Lot 28
  • 28

A LOUIS XIV STYLE GILT-BRONZE MOUNTED TORTOISESHELL, TINTED HORN, BRASS AND TIN MARQUETRY CABINET BY JOSEPH CREMER, THIRD QUARTER OF 19TH CENTURY, AFTER ANDRÉ-CHARLES BOULLE AND ETIENNE LEVASSEUR |

Estimate
30,000 - 50,000 EUR
Sold
bidding is closed

Description

  • Haut. 114 cm, larg. 77 cm, prof. 43 cm ; height 45 in., width 30 1/3 in., depth 17 in.
the brèche d'Alep marble top above a facade opening with one door, and each side with four drawers ; stamped four times CREMER / MARQUETEUR under the marble top, with the Cremer printed commercial label

Literature

Related literature
C. Payne, Paris, la quintessence du meuble au XIXe siècle, Saint-Rémy-en-l'Eau, 2018, p. 94 and pp. 118-119

Catalogue Note

During the end of the 17th and the beginning of the 18th century, André-Charles Boulle led the evolution and created several innovative forms of furniture, including the cabinet on stand. Being the first to employ gilt bronzes and marquetry and its counterpart contributed to the furnituremaker's fame and the cabinet "with figure of Louis XIV" kept at the Louvre is evidence of his expertise (inv OA 5468). These furniture pieces progressed during the 18th century and several cabinet makers including Etienne Levasseur earned a reputation as restorers of Boulle furniture, but also as designer of formats directly inspired by him. The disaffection for the cabinet on stand then brought changes, the side cabinet was heavily favored and responded to the demands based on the latest interior decoration trends. It actually was necessary to leave a large surface above the furniture in order to affix paintings onto the walls. Among the creations from the second half of the 18th century, we can include the side cabinets from the Louvre collections (OA 5453 and OA 5454) and the cabinet stamped by Levasseur within the collection of the Count and Countess of Ribes (Sotheby's auction, Paris, 11 December 2019).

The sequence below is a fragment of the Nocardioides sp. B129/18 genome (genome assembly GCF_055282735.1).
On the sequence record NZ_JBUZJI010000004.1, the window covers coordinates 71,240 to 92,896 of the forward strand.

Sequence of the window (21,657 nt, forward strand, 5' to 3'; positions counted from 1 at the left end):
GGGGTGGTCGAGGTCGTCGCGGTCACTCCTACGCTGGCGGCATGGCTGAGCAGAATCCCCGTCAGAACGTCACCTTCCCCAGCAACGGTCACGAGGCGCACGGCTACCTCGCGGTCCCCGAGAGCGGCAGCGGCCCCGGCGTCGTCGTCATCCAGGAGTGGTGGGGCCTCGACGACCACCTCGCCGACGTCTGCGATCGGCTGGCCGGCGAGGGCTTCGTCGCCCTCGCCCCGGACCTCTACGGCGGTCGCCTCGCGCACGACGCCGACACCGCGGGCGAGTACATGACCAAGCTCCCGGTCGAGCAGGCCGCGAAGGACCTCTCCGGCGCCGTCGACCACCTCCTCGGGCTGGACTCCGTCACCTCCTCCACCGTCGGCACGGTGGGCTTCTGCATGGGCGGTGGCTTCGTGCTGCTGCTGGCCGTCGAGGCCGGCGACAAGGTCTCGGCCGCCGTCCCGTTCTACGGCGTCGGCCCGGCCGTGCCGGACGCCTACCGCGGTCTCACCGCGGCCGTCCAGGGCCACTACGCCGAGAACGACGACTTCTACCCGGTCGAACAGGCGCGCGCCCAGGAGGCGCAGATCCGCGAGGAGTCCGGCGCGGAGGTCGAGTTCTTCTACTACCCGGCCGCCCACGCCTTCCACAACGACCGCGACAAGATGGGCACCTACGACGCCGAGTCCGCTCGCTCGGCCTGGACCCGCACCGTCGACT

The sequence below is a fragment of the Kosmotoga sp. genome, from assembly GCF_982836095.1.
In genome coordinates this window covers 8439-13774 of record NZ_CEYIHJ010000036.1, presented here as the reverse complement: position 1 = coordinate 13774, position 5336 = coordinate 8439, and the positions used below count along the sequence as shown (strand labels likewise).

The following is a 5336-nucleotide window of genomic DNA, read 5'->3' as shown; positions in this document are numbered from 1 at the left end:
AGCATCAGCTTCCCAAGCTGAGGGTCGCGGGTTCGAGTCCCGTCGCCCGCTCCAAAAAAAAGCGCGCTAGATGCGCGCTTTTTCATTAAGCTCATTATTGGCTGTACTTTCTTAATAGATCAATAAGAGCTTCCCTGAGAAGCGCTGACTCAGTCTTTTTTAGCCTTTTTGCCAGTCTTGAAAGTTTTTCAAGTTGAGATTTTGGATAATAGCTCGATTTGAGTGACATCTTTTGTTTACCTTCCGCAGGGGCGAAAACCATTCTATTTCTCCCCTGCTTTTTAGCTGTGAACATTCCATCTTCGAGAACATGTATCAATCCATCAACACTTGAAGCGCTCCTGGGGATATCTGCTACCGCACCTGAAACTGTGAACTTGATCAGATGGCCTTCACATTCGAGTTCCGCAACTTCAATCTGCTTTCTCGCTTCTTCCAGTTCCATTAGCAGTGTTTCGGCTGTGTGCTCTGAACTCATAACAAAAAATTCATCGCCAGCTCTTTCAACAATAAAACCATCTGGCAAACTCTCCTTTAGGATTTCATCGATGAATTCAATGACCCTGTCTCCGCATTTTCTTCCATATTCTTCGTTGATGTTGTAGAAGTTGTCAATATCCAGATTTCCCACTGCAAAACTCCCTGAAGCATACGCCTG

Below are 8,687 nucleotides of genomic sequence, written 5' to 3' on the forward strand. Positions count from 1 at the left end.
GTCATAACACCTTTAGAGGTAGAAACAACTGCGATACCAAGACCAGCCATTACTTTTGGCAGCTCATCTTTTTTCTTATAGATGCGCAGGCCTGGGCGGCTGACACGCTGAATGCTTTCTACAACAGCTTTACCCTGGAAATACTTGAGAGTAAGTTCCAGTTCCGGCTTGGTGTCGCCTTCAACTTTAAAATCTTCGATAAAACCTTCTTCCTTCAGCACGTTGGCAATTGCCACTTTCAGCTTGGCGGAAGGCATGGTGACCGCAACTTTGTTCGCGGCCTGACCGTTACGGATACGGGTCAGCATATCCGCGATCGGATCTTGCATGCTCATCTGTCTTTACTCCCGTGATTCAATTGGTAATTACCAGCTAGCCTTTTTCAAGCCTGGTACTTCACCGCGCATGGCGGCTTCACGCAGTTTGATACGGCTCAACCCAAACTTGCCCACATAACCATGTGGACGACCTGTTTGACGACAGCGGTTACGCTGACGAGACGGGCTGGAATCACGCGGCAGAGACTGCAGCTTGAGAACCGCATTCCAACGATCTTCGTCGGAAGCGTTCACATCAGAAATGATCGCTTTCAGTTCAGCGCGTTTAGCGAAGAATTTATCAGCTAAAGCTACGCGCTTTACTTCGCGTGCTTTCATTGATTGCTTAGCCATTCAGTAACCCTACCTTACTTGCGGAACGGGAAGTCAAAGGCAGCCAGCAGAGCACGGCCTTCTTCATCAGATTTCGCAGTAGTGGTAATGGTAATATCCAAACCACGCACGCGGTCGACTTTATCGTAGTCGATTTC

The renewed interest in Boulle's productions after Louis-Philippe's reign, perhaps reinforced by the exhibition of a pair of cabinets from the 4th Marquess of Hertford's collection during a retrospective held at the Wallace Collection in 1865 (Wallace Collection, inv F391-2), allowed cabinetmakers such as Sormani, Dasson, Linke or Zwiener to make exact copies of these cabinets. Fourdinois presented a reproduction at the Universal Exposition in Paris in 1878 and Sir Anthony Nathan de Rothschild had a pair made for his residence at Aston Clinton (Christie's auction, London, 13 June 1923, lot 88, now attributed to Winckelsen, see C. Payne, 118). It is intriguing to note that these replicas, like the one presented here, adapt for most of them the marquetry along the horizontal table above the feet and under the lion claws. These elements were added to enhance several furniture items and side cabinets for the palaces at Tuileries and Saint-Cloud, notably during the first half of the 19th century.

 

Joseph Cremer (1811-1878) was one of King Louis-Philippe's suppliers. In addition to his copies of Boulle furniture for which he was renowned, he created models and exhibited many times, including the Exposition of Industry Products in 1839 (medal of honor), 1844 (bronze medal) and 1849 (silver medal), then the 1851 and 1862 Universal Expositions of London, and of Paris in 1855. It was during the Exposition of 1855 that he displayed "Boulle furniture, with marquetry obtained via electroplating", a technique industrialized a few years earlier by Christofle and that he perfected for furniture.

 

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